The end of root canals, one step closer

The end of root canals, one step closer

Hundreds of millions of root canals are produced each year, but this may soon come to an end.

As you know, when a tooth is damaged by decay or some other type of injury, we have several options. Among them, endodontics (of which between 10-15% fail) or directly the removal of the teeth and the placement of an artificial dental implant in its place. As you can imagine, this last option is the most expensive of all.

But what if we could end all these practices? What if instead of doing endodontics or using dental implants we could enhance the damaged tooth to heal itself? The same is suggested by the researchers of a joint project between the Harvard University and the University of Nottingham: Teeth that heal themselves thanks to stem cells.

A stem cell biomaterial, the end of root canals

With all these data in mind, Adam Celiz and his colleagues from specialists in therapeutic biomaterials from the University of Nottingham have tried to find a good substitute for current endodontic techniques where the pulp of the tooth and soft tissue (which contains blood vessels, nerves and other tissues) are removed, a treatment that ends up weakening the base of the tooth and that, sometimes, implies that the tooth needs to be removed.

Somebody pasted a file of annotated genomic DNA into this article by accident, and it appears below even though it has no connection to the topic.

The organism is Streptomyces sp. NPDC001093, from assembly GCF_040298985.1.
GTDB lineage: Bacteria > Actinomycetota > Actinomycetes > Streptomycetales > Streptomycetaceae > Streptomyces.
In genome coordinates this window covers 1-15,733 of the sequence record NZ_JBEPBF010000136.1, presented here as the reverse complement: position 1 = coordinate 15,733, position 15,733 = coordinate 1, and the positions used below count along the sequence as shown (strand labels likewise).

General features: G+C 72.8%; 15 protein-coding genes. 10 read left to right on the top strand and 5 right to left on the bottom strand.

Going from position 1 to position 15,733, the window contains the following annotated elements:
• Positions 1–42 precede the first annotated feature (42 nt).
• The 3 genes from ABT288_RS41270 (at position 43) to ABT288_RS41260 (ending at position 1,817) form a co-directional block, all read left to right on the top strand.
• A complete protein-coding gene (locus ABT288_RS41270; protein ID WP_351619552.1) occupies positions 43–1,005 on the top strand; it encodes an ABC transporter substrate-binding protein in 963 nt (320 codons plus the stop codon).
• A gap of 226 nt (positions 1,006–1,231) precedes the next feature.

His method is to use a synthetic biomaterial which stimulates the growth of stem cells in the pulp of the tooth. In the same way that biomaterials currently used only as a filler, this stem cell-based material is also injected directly into the tooth and hardened with ultraviolet light.

The root canals of the future are closer

In in vitro laboratory tests, this stem cell biomaterial has achieved stimulate the proliferation and differentiation of these cells in the dentin, the seo tissue that forms most of the tooth just below the white enamel. According to the researchers, using this type of filling on a damaged tooth could repair the tooth without ultimately weakening it or even replacing it with a dental implant, as is the case today.

Celiz thinks that, in the near future, all root canals may be based on this stem cell biomaterial As a treatment to repair damaged teeth, which would be able to heal themselves by reducing the failure rate of current fillings, and even eliminate the need to remove dental roots.

In fact, this group of researchers has won the second prize in the category of emerging technologies of the Royal Society of Chemistry this year.

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